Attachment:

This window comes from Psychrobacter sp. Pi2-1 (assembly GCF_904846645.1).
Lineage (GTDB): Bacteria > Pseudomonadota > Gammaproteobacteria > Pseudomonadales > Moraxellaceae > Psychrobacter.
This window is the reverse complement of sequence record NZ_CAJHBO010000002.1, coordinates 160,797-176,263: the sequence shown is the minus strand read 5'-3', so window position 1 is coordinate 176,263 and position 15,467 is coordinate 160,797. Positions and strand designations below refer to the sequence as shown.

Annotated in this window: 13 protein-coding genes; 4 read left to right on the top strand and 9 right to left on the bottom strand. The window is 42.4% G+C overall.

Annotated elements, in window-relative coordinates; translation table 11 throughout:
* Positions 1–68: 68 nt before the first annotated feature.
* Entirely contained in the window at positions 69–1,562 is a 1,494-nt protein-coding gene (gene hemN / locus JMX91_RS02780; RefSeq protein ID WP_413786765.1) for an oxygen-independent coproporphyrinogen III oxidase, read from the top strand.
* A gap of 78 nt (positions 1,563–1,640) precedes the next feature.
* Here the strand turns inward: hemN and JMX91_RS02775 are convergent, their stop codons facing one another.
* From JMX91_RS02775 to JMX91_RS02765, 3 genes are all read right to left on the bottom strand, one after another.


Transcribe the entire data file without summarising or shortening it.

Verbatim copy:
This window comes from Psychrobacter sp. Pi2-1 (assembly GCF_904846645.1).
Lineage (GTDB): Bacteria > Pseudomonadota > Gammaproteobacteria > Pseudomonadales > Moraxellaceae > Psychrobacter.
This window is the reverse complement of sequence record NZ_CAJHBO010000002.1, coordinates 160,797-176,263: the sequence shown is the minus strand read 5'-3', so window position 1 is coordinate 176,263 and position 15,467 is coordinate 160,797. Positions and strand designations below refer to the sequence as shown.

Annotated in this window: 13 protein-coding genes; 4 read left to right on the top strand and 9 right to left on the bottom strand. The window is 42.4% G+C overall.

Annotated elements, in window-relative coordinates; translation table 11 throughout:
* Positions 1–68: 68 nt before the first annotated feature.
* Entirely contained in the window at positions 69–1,562 is a 1,494-nt protein-coding gene (gene hemN / locus JMX91_RS02780; RefSeq protein ID WP_413786765.1) for an oxygen-independent coproporphyrinogen III oxidase, read from the top strand.
* A gap of 78 nt (positions 1,563–1,640) precedes the next feature.
* Here the strand turns inward: hemN and JMX91_RS02775 are convergent, their stop codons facing one another.
* From JMX91_RS02775 to JMX91_RS02765, 3 genes are all read right to left on the bottom strand, one after another.